A little corner of me is panicking a bit before the gig starts: I know next to nothing about the man, especially compared to my co-panellists, and I might betray this to the audience of around 80 (I refer to their number, not their age), sitting in their little gilt chairs, in a nice gilt drawing room, which is par for the course for European cultural institutes in this neck of the woods.

Another part of me says: “Don’t be silly, you’ll be fine,” and it turns out I am. I even manage to throw in a few jokes. During the course of one of my answers I say that the UK is a cultural desert and that there was a reason Fondane stopped moving when he got to Paris. The idea of coming to London to breathe the pure air of artistic freedom and inspiration was, and remains, laughable. It gets a chuckle or two out of the (mostly Mittel-European) audience, who like a bit of British self-deprecation as much as we do.

Or do we? Downstairs, and clutching my first glass of the evening (a perfectly drinkable Romanian Merlot), I chat to various people who come up and say they like my reviews etc, etc. All very pleasant. And then a man comes up to me, about my age, maybe a year or three younger, smartly tweeded.

“I was very offended by what you said about this country being a cultural desert,” he says. He is not joking.

“Oh?” I say. “Well, it is.”

He has the look of someone about to come up with a devastating argument.

“What about Shakespeare?” he asks me. “What about Oscar Wilde?”

“They’re dead,” I say, leaving aside the fact that Wilde was Irish, and that anywhere was better than Ireland in the 19th century for gay playwrights.

“So’s Fondane,” he says.

I think at this point I might have raised my glasses and massaged the bridge of my nose with finger and thumb, a sign for those who know me of extreme exasperation, and a precursor to verbal violence.

“So if you don’t like it so much,” he says, “why don’t you leave?” And his tone suggests that there is a good train leaving from St Pancras in half an hour.

“Do not presume to tell me, sir, whether I should leave the country.”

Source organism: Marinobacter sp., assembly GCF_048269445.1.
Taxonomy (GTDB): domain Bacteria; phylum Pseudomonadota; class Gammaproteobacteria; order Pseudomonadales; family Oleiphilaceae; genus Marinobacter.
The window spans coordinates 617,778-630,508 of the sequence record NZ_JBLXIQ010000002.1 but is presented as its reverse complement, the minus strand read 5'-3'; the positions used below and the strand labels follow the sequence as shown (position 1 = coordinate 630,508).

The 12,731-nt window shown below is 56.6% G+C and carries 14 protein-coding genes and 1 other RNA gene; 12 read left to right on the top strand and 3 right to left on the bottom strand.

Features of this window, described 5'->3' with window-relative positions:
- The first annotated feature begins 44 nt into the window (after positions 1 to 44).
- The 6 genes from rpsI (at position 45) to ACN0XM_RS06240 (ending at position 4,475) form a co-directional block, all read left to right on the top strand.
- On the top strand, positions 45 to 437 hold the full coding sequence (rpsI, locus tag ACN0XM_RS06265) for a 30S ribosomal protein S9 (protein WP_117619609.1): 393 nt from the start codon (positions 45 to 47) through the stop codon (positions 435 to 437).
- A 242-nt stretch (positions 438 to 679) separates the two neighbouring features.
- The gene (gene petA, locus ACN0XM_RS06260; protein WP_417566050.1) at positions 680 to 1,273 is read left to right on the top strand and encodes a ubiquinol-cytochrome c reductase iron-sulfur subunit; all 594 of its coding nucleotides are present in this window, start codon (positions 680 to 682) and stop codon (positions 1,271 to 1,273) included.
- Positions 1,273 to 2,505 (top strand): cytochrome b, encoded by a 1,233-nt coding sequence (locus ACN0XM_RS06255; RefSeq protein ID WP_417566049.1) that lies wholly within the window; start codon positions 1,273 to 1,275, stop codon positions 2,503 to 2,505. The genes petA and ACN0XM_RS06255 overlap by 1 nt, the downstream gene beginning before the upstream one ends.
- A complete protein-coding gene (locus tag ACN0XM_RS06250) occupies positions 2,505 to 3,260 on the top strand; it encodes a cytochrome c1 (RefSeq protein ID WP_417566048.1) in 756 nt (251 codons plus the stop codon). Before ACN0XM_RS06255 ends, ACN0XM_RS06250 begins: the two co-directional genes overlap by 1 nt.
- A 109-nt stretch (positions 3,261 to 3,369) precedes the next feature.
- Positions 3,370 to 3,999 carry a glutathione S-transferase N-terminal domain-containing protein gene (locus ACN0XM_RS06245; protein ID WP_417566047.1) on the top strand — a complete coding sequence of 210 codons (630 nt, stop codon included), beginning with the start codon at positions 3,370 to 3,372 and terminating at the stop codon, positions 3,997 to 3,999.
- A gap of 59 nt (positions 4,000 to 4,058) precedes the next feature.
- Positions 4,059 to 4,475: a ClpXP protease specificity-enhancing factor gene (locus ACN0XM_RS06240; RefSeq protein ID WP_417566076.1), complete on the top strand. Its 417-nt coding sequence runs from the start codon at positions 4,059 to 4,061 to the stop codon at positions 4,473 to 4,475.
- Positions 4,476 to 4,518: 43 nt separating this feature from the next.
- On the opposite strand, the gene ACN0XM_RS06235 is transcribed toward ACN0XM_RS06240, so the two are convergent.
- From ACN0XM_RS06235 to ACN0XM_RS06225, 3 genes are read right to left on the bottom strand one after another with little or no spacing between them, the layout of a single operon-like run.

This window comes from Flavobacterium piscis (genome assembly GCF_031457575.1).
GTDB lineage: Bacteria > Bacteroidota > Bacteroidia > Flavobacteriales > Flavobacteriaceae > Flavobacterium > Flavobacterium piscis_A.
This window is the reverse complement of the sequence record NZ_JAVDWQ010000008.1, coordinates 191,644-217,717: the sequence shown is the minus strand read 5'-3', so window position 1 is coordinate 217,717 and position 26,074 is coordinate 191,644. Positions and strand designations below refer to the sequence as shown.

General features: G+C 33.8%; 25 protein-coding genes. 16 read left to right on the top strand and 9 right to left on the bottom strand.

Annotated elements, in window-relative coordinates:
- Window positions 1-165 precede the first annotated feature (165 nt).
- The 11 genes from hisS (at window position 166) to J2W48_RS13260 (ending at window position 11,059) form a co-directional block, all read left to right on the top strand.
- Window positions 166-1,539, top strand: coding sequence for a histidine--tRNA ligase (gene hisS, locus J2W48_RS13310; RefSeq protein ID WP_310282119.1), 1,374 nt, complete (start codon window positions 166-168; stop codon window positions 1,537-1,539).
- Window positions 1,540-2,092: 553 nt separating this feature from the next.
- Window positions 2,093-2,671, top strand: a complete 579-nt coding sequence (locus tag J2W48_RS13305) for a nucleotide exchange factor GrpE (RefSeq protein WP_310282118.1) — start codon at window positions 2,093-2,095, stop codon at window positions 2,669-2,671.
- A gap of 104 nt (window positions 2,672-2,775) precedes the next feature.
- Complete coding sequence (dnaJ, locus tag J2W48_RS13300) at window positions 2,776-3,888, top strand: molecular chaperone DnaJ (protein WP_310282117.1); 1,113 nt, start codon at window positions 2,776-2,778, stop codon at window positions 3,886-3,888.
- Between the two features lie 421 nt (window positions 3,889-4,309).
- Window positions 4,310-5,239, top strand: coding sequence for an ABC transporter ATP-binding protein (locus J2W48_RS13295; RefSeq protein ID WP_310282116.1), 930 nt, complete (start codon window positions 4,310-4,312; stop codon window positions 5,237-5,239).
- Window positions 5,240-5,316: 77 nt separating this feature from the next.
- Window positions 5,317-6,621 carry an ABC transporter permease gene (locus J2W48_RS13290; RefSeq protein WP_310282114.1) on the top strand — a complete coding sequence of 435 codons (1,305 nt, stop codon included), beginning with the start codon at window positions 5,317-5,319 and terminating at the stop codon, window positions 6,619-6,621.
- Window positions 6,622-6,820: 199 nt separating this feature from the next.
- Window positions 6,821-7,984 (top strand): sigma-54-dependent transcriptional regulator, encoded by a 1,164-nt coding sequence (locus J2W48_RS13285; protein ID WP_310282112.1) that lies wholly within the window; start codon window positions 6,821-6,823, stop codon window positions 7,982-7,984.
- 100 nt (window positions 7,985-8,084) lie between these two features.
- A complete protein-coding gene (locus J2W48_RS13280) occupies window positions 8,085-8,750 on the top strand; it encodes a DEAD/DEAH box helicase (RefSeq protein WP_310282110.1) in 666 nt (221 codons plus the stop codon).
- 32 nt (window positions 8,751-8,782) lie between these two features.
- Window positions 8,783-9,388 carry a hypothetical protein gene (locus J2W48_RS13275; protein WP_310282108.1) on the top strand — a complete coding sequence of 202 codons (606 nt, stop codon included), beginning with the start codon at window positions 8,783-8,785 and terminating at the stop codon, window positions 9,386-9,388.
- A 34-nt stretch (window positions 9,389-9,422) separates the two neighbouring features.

He tells me he has a Polish wife, as if that has any bearing on the matter. He says something else, which for the life of me I can’t remember, but I do know that when I replied to it, I used only one word, and that the word was “bollocks”.

“Well, if you’re going to use bad language . . .”

“I’ve got more,” I say, and proceed to launch a volley of it at him. Things have escalated quickly, I know, but there is no jest in his tone and what I am detecting is, I realise, his strong awareness of the Z in my name, my nose, and my flawless olive complexion. One develops antennae for this kind of thing, after almost half a century. And there’s a lot more of it about these days.

In the end, I become pretty much incoherent. On stage I’d caught myself thinking: “Golly, talking is even easier than writing;” but now my fluency deserts me. But God, it’s fun getting into a fight like this.

I’ve left my tobacco at home but the Romanian government gives me a whole pack of Marlboro Gold, and more wine. Vata-n libertate ori moarte! As they say. You can work it out. 

Nicholas Lezard is a literary critic for the Guardian and also writes for the Independent. He writes the Down and Out in London column for the New Statesman.

This article first appeared in the 23 March 2017 issue of the New Statesman, Trump's permanent revolution